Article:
Edwards makes quiet debut for Falcons

PITTSBURGH — Falcons defensive end Ray Edwards had a quiet debut against the Pittsburgh Steelers on Saturday night.

Edwards, the team’s prized free-agent signee, did not play in the first two exhibition games because he was recovering from offseason knee surgery.

Edwards did not record a sack in the first half, but his presence may have led to sacks by defensive tackles Jonathan Babineaux and Vance Walker.

After Edwards signed with the Falcons on July 29, Falcons coach Mike Smith noted that his presence would help the entire defensive line and not just right defensive end John Abraham, who finished with 13 sacks and 17 quarterback hurries last season.

With Edwards in the lineup against the Steelers, Falcons defensive coordinator Brian VanGorder was like a kid with a new toy.

Edwards played some left end, but frequently switched sides with Abraham. He also dropped into coverage three times while playing on the left side in the first half.

On his second drop into pass coverage, Edwards picked up Pittsburgh running back Rashard Mendenhall out of the backfield.

The Steelers seem to pay Edwards a great deal of respect early. On their first two plays, quarterback Ben Roethlisberger rolled out to his left, away from Edwards, before he connected with tight end David Johnson for gains of 17 yards on each play.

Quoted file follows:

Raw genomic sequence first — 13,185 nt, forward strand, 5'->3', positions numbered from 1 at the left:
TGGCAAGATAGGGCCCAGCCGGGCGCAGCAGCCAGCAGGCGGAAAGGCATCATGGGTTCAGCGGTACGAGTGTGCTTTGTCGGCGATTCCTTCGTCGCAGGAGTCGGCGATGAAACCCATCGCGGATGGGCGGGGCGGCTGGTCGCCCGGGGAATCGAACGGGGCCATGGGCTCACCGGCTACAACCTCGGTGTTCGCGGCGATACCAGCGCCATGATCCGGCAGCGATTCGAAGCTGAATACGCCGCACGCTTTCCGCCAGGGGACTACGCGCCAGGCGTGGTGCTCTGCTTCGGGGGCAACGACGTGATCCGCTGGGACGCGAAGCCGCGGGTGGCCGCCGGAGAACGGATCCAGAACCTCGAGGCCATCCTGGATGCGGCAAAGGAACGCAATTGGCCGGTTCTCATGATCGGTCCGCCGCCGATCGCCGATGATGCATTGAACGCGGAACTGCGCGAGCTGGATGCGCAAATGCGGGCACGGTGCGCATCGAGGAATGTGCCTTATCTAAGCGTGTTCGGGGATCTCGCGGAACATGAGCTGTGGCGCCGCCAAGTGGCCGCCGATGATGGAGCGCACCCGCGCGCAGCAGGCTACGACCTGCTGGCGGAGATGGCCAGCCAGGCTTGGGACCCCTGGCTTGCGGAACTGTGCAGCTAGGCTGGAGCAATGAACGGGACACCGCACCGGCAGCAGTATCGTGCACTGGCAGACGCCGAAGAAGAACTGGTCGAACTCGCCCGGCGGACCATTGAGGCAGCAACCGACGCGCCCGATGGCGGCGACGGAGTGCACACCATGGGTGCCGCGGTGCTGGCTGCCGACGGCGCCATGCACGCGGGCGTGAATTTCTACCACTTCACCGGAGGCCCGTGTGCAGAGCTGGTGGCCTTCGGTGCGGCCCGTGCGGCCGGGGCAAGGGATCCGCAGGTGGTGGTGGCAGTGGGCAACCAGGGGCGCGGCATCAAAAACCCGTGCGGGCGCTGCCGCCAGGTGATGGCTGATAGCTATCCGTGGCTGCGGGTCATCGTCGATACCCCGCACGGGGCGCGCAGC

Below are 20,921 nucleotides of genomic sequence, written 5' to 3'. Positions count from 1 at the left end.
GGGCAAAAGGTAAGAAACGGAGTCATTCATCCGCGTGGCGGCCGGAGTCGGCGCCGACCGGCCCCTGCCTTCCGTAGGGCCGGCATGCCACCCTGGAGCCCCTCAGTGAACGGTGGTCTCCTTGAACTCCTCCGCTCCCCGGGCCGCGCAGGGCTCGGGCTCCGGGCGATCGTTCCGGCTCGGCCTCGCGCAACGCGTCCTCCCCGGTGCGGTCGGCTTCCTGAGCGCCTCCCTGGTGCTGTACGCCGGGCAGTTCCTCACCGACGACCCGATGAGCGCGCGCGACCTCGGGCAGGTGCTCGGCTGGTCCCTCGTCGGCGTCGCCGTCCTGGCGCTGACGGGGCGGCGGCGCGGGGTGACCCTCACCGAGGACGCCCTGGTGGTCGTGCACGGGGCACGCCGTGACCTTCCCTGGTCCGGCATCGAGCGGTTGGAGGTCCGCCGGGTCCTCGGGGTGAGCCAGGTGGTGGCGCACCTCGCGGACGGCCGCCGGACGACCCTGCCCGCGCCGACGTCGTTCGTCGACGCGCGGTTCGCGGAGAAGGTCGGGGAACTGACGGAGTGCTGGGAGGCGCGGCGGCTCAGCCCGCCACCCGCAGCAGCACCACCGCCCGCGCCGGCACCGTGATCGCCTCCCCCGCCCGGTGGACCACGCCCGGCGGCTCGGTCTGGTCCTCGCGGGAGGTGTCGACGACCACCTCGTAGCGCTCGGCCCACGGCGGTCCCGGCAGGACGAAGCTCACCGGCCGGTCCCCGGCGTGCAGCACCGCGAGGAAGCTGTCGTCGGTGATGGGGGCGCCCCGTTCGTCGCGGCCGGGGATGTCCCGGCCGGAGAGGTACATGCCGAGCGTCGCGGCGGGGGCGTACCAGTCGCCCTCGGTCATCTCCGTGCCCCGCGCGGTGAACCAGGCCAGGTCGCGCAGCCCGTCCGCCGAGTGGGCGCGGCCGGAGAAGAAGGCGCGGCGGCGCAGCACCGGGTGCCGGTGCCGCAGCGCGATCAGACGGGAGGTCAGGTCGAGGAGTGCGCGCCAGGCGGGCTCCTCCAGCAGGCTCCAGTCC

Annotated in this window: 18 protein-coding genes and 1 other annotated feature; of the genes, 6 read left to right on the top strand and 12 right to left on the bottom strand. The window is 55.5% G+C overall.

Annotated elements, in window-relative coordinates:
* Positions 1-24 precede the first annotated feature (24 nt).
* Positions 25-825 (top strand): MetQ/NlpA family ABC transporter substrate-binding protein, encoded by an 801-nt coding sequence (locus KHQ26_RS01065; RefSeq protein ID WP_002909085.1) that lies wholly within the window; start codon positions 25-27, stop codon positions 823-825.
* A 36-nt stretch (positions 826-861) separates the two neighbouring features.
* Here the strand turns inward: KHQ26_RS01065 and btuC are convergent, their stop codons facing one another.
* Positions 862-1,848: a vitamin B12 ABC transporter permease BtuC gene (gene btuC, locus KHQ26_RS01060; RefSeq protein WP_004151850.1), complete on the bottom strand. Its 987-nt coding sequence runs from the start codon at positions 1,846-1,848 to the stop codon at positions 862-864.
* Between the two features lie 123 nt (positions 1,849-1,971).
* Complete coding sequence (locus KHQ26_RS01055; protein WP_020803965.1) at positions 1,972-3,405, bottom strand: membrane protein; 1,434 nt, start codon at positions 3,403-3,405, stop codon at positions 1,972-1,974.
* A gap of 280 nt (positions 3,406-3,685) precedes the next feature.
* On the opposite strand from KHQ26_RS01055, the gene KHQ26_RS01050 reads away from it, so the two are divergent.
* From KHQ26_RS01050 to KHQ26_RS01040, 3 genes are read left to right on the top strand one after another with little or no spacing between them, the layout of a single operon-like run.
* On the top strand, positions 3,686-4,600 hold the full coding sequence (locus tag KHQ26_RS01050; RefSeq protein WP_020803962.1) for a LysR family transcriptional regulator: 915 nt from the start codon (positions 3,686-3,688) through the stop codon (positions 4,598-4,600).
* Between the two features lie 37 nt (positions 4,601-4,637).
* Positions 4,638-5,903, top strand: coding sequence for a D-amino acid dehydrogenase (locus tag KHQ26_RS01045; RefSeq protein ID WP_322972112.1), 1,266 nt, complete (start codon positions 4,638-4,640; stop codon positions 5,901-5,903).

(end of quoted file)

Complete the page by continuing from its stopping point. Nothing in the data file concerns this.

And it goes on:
On the Steelers’ second possession, the Falcons came up with a sack when they forced Pittsburgh into an obvious passing situation. On a third-and-17, Edwards had a strong rush from left end and appeared to be held by Pittsburgh right tackle Willie Colon.

Edwards flushed Roethlisberger to his left, where he was sacked by Babineaux. If Roethlisberger had scooted away from Babineaux, Abraham was waiting for him.

After a Falcons’ turnover and a hustle play by Harry Douglas to stop Lawrence Timmons from scoring on an interception return, Edwards didn’t take the field with the short-yardage defense. Playing without Edwards, the Falcons held the Steelers out of the end zone and forced them to kick a field goal.